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Living, Coping, Improving / Moving Out of the Fast Lane
|Subject: being and becoming||Date: 11/14/2002 6:39 PM|
|Author: jeanpaulsartre||Number: 924 of 5816|
Hello. I haven't been to this board before. To arrive here, I followed a link from the site's email that features certain posts.
The idea of "the fast lane", and jumping careers for something more closer to the bone is what intrigues me with this place at the moment.
I've been a writer since I was nineteen. I'm forty-five now. I don't consider myself retired, but I also haven't worked for any wages in about a year-and-a-half. I may return to "work" soon, but then again I've said that before.
In my adult life, I've probably worked for some kind of wages in roughly half of it. The rest of the time, I've been writing. And often, when I've been writing, I've also been earning through writing. But these various relationships, how I get money from what, have been entirely unimportant to the practice of my vocation.
Whatever happens in the immediate future, I'll be out of the "fast lane", if "fast lane" implies profession, or, even more dreadfully, career. For me, there's quite a difference between a profession, even a career, and a vocation. I've had different professions over the years (never a "career" though), but they have all merely served the one and only vocation I have.
One thing I have to say on reading some recent threads here: this idea that it is hard to make a good living writing, or fretfully difficult to become a professional artist/writer/musician, is nuts. It is a reinforcement of a pervasive narrow point of view regarding the noncredentialed professional's place in our culture. Becoming any of these professionally is no harder than becoming anything else; the only difference is that there is specific societal formula for becoming one.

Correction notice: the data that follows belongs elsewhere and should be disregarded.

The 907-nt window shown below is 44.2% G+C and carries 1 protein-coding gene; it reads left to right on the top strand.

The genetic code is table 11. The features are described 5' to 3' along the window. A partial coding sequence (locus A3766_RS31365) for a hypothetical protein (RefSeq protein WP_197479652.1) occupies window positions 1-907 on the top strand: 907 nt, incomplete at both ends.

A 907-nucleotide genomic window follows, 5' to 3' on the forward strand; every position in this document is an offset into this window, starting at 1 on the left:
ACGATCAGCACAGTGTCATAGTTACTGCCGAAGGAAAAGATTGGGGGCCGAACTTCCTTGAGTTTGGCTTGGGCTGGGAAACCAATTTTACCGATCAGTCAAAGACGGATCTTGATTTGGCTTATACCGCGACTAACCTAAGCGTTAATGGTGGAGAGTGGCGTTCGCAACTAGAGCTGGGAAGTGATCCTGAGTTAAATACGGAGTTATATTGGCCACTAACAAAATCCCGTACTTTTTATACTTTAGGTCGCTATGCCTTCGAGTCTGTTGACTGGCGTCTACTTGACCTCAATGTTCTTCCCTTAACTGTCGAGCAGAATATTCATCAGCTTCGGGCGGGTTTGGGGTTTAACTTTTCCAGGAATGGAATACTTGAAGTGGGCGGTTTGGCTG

If you want money as a writer or artist or musician--if you want to be a professional artist of some kind--you will cold call, market, apply, and sell your work, as certainly as you would sell pajamas or insurance if you were a pajamas or insurance salesperson. On any given night in the city in which I live, there are 5,000 musicians performing, two hundred plays being performed, a dozen screenplays being greenlit, two thousand freelance articles accepted, and 1,000 artists on display in galleries alone, not to mention the thousands of writers and musicans on payrolls, and thousands of commercial artists putting their unique wares out to firms that can dependably use them. There is much more room in Los Angeles for another writer than there is for another attorney; there is far more pressing a need for another good artist here at the moment than there is for another good accountant.
To do any of these things professionally, you simply put out your product, get in line, and take your turn. There is not much luck, only work, that stands in the way of becoming an artist, writer, musician. It is not truthful to say that people "dream" of these careers, and, trying, get fearful when they see how "hard" they are, or how much "luck" they require; the truth is that, when trying, people become fearful of cutting loose from family and friends' narrow, suffocating, uncultured expectations for them. They are worried about what mom or sis or James or Joanie will think if they don't "succeed" in a matter of short weeks. Fearing what others will think about what might happen over the next few months if income is not fully flush, they are willing to ditch their vocation entirely, and follow some narrow, suffocating career arc from point to point to point, navigating a proscribed path that was never even really their own, but which once offered the illusion of steadiness and security, until they die.
Once a writer or an artist or a musician becomes fearless enough to shrug off all the familial and societal pressures telling her she's "dreaming", or she needs to be "lucky", and owns up to accepting her own true vocation, she is a writer/artist/musician--and, what's more, realizes even that she has been, all along. There is not even any confirming moment, any sudden transformation. The relationship to money and to the pressures of others has, is, and always will be parenthetical. The professional side of her pursuit is not the defining side of it, it is simply one element of it.
Optimally, you do not even "think" about "becoming" a writer at all (nor artist, nor musician)--it would be like "thinking" about having "become" left-handed, or having "become" Chinese. You simply discover that you are one of these--and when you do, you are best served to shut out the suspicious world as soon as possible, make your stuff, stake your claims, and peddle as you see fit.
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